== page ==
Article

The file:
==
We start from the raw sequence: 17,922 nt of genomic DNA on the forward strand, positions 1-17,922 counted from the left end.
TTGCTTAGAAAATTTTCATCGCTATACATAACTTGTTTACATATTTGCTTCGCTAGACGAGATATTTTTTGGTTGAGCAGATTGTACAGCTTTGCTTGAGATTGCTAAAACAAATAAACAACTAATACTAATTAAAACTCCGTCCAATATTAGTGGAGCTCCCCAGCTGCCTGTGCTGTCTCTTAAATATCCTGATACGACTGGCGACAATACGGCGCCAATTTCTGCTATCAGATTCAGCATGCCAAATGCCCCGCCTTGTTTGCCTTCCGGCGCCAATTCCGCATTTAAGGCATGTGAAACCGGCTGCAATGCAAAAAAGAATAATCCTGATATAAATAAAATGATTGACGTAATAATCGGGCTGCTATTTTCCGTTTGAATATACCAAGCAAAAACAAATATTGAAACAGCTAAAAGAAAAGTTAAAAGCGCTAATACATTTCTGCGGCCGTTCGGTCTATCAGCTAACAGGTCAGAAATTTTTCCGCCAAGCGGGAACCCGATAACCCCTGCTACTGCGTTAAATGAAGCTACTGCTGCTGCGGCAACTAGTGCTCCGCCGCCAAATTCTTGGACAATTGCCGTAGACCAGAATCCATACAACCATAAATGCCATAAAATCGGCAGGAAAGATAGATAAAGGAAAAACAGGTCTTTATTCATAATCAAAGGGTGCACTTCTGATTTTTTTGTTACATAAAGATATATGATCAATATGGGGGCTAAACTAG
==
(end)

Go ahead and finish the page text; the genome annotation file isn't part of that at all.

Objectives Social support positively affects health through pathways such as shaping intrapersonal emotional and psychological well‐being. Lower testosterone often interrelates with psychological and behavioral orientations that are beneficial to participation in emotionally supportive relationships. Yet, little research has considered the ways in which testosterone may contribute to health outcomes related to emotional support. Methods We draw on testosterone, social support data, and cardiovascular disease (CVD)‐relevant indicators (inflammatory markers; blood pressure [BP]) from older men (n = 366) enrolled in the National Health and Nutrition Examination Survey, a US nationally representative study. We test whether men's testosterone moderates associations between emotional social support and markers related to CVD risk. Results For men with relatively lower testosterone, higher levels of social support predicted lower white blood cell (WBC) counts, consistent with reduced inflammation. In contrast, men with higher testosterone exhibited elevated WBC counts with greater support. In a diverging pattern, men with lower testosterone had higher systolic and diastolic BP with higher support, whereas the slopes for systolic and diastolic BP, respectively, were comparatively flatter for men with higher levels of testosterone. Conclusions We suggest that our findings are theoretically consistent with the idea that testosterone helps shape intrapersonal and interpersonal experiences and perceptions of men's emotional support networks, thereby affecting the health implications of that support. The somewhat divergent results for WBC count vs BP highlight the need for inclusion of other neuroendocrine markers alongside testosterone as well as refined measures of perceived and received support.